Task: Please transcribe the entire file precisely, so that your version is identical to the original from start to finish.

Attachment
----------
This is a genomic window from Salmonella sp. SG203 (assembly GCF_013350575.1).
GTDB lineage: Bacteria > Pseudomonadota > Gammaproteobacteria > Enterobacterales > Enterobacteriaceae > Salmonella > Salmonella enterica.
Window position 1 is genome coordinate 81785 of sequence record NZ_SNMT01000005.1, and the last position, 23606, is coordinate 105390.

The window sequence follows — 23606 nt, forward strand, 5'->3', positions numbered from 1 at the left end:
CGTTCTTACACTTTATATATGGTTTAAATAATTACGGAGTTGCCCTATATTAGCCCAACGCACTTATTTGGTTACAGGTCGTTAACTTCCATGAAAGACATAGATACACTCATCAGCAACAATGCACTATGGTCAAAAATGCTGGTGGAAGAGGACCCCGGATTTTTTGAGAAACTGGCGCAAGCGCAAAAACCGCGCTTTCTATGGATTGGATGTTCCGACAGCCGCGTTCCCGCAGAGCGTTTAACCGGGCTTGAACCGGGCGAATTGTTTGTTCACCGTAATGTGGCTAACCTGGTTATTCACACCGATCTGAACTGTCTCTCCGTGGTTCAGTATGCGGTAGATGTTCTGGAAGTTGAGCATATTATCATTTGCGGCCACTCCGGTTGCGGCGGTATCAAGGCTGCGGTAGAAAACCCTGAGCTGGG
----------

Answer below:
This is a genomic window from Salmonella sp. SG203 (assembly GCF_013350575.1).
GTDB lineage: Bacteria > Pseudomonadota > Gammaproteobacteria > Enterobacterales > Enterobacteriaceae > Salmonella > Salmonella enterica.
Window position 1 is genome coordinate 81785 of sequence record NZ_SNMT01000005.1, and the last position, 23606, is coordinate 105390.

The window sequence follows — 23606 nt, forward strand, 5'->3', positions numbered from 1 at the left end:
CGTTCTTACACTTTATATATGGTTTAAATAATTACGGAGTTGCCCTATATTAGCCCAACGCACTTATTTGGTTACAGGTCGTTAACTTCCATGAAAGACATAGATACACTCATCAGCAACAATGCACTATGGTCAAAAATGCTGGTGGAAGAGGACCCCGGATTTTTTGAGAAACTGGCGCAAGCGCAAAAACCGCGCTTTCTATGGATTGGATGTTCCGACAGCCGCGTTCCCGCAGAGCGTTTAACCGGGCTTGAACCGGGCGAATTGTTTGTTCACCGTAATGTGGCTAACCTGGTTATTCACACCGATCTGAACTGTCTCTCCGTGGTTCAGTATGCGGTAGATGTTCTGGAAGTTGAGCATATTATCATTTGCGGCCACTCCGGTTGCGGCGGTATCAAGGCTGCGGTAGAAAACCCTGAGCTGGG